BARCELONA — Organizations providing aid in cyclone-hit Mozambique must quickly pivot toward strengthening resilience if the country is to recover and withstand future disaster, said Birgit Holm, director at ADPP Mozambique, an education and health-focused nonprofit.
Without increased funding, support, and longer-term thinking, the country will remain vulnerable, as it was for this latest round of storms, Holm said.
“We have to make sure that in the future there is more preparedness, better communication, and better ways of ensuring that everybody knows what to do,” she said, adding that schools, most health facilities, and agriculture have been partly or totally destroyed in certain regions.
On March 14, Cyclone Idai hit Mozambique as well as Zimbabwe and Malawi, killing over 800 people and affecting a further 1.8 million. Cyclone Kenneth — the strongest storm on the country’s record — then brought further destruction on April 25, which affected 160,000 Mozambicans.
Combined, the two cyclones have been unprecedented and caused major destruction across much of the country, leaving many without food, shelter, and clean water. With more rain expected, additional flooding could mean the number of people in need of support will increase.
“This is a huge challenge for a country that is already very poor,” said Holm, speaking from Mozambique where ADPP regularly runs programs focused on HIV, energy, and education, and is currently supporting aid distribution efforts.
Despite a presence from numerous relief organizations — Caritas, UNICEF, CARE, the Red Cross — Holm says not enough is being done and more emphasis on development and what it will take to rebuild the country beyond immediate support is vital.
This conversation has been edited for length and clarity.
Tell us about the situation on the ground and about the current aid and relief efforts?
It's not enough. I would say there was a lot of relief effort in the beginning, but definitely not enough. The government is foreseeing that the building up and rehabilitating of the areas will take up to five years because there's just so much that’s been affected. Some of it is the pretty big destruction of buildings, roads, and bridges so it will take a long time. There will be a need for much more funding and support
There are many challenges we’re facing, but one thing for sure is that there are so many people in need and it’s difficult to decide who you can help and who you cannot, because everybody needs help.
Beyond initial aid, what do you think it's going to take to rebuild the country?
It will take a lot including immediate support as well as the reconstruction of schools, clinics, other infrastructure, roads, bridges. And then, of course, there’s the whole part about how people get their livelihoods up and running again, which is even more urgent because they need to live.
“With climate change, disasters of this kind will only increase, so we have to look at how buildings can be better built, how farmers can learn new techniques … , and how can health workers and school teachers be better prepared for such situations.”— Birgit Holm, director, ADPP Mozambique
[People] can't live from food handouts for a very long time. People need seeds and tools, and some of the small businesses need help to get started again. All this is really necessary for Mozambique to come back to what it was before.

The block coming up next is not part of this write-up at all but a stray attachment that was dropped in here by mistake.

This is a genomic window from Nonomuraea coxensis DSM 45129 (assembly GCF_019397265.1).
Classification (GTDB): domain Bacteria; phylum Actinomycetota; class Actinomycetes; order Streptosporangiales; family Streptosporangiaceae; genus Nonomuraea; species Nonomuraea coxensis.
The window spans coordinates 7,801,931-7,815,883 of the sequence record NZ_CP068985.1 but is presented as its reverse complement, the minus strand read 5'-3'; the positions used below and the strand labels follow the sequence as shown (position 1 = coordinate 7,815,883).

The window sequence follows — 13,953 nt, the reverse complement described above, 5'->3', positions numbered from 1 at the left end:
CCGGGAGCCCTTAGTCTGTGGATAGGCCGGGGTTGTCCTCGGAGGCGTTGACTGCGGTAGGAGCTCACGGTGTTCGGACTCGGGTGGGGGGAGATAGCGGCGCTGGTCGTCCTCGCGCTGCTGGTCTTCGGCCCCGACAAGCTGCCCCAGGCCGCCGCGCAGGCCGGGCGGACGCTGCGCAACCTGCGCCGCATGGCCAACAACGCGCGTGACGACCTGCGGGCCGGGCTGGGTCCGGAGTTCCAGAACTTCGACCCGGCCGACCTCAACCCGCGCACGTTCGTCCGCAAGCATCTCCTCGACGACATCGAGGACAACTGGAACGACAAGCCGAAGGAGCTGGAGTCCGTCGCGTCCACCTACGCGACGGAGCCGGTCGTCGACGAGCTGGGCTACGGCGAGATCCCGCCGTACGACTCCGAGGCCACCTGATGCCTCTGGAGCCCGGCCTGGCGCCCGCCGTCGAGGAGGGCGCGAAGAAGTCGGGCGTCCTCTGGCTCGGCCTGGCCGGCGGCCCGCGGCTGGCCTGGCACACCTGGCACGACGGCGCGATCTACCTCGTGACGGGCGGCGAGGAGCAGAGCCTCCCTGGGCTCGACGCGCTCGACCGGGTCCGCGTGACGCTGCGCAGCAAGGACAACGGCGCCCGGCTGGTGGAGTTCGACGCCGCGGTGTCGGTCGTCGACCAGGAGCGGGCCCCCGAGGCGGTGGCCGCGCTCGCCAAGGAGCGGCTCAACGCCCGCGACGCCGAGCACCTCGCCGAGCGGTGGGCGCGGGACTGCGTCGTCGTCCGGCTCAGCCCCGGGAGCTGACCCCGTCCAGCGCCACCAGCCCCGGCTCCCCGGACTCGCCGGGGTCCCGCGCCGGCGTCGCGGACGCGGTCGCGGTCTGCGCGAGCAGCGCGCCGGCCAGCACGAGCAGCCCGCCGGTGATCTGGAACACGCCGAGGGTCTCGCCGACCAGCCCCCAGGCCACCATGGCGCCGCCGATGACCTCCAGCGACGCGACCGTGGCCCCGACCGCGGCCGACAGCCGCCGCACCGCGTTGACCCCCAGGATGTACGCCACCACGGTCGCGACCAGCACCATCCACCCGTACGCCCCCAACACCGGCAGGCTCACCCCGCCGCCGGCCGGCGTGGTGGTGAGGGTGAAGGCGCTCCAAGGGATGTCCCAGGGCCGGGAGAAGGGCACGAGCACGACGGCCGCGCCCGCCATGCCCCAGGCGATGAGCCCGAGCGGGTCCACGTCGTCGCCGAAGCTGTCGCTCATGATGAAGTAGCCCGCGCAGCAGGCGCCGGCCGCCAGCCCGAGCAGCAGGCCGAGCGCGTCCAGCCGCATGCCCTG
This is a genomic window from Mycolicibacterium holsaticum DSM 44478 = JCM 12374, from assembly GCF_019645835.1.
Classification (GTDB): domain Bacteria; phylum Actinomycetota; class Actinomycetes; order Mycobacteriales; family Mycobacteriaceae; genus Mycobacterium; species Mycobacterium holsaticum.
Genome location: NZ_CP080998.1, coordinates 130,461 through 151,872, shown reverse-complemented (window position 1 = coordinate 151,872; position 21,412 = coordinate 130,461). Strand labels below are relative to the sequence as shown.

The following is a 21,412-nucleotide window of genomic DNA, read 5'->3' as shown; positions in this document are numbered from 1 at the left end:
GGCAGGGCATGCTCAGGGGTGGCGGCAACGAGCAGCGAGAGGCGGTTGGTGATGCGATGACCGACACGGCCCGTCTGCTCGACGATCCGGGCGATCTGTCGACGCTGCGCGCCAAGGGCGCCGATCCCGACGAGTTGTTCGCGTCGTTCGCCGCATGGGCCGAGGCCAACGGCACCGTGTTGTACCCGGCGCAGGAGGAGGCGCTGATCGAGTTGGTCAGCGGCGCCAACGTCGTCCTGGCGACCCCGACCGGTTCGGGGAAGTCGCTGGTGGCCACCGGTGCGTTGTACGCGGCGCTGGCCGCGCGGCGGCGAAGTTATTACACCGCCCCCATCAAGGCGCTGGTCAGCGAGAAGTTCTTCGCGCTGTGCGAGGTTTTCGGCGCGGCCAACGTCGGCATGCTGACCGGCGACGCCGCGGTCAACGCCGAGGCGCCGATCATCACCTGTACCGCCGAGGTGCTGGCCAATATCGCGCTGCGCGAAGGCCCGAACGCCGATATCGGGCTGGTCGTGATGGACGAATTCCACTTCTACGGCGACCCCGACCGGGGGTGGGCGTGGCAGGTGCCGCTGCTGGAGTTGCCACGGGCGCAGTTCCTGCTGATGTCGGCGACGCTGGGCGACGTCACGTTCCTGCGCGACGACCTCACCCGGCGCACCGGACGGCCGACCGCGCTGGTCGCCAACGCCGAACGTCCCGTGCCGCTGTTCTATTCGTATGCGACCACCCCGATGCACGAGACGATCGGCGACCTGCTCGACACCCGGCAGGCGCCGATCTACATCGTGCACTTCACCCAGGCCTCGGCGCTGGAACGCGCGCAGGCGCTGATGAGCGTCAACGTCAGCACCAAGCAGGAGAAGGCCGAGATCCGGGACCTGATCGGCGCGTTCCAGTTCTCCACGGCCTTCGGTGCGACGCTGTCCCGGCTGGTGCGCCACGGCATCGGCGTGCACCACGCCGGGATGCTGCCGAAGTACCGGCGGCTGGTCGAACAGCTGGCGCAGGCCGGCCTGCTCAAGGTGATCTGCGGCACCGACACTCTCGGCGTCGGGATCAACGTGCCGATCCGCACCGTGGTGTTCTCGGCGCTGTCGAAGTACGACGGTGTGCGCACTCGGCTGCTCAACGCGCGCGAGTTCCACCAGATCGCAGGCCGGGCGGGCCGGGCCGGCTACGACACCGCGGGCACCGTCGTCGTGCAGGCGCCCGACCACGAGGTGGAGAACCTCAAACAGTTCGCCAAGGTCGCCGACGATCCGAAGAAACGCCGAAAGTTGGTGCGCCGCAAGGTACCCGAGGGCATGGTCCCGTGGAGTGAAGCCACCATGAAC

It's also getting the children to school because a lot of children lost their schools so even though many of them are being taught, it's in very precarious conditions. There's also a need for psychosocial help.
And with so many things that need to happen and be put in place, what are the initial steps that development and aid organizations should take?
The very first needs were definitely shelter, food, hygiene, and health so the government worked quite quickly with the help of international organizations. They gave immunization against cholera and worked to get out mosquito nets to everybody — things like that can prevent bigger epidemics and really, in terms of the cholera, they have been successful in preventing deaths.
Malaria is the next problem ... because soon after such flooding, mosquitoes will start breeding. So health, getting children into school, and then quickly rebuilding schools and health clinics are some basic needs that need attending to.
People were really not prepared at all even though there was notice beforehand that a cyclone was coming. But in a country like Mozambique, where there's many remote areas and people don't have televisions, and radios are not all over, many didn’t know what was happening.
The size of the disaster was difficult to prepare for because nobody knew it would be so enormous.
How can the wider development community help to address these challenges?
In such a big disaster, it will be important for international development organizations both to give money, but also to look at longer-term solutions — not the here and now. For example, how to improve the housing and how to improve buildings like schools and clinics so that they can last because this is not going to be the last time we see something like this.
We know that with climate change, disasters of this kind will only increase, so we have to look at how buildings can be better built, how farmers can learn new techniques so they are more secure, and how can health workers and school teachers be better prepared for such situations.
All these things have to happen and it's the Mozambican government and local people who must work on all this, but we really need the international community to support that.
One of the things we saw, in the beginning, was that it was very much the international organizations coming and doing a lot and not involving the local organizations. There's a need to make sure that local organizations who know the people on the ground and the conditions and are trained are given capacity to deal with these situations.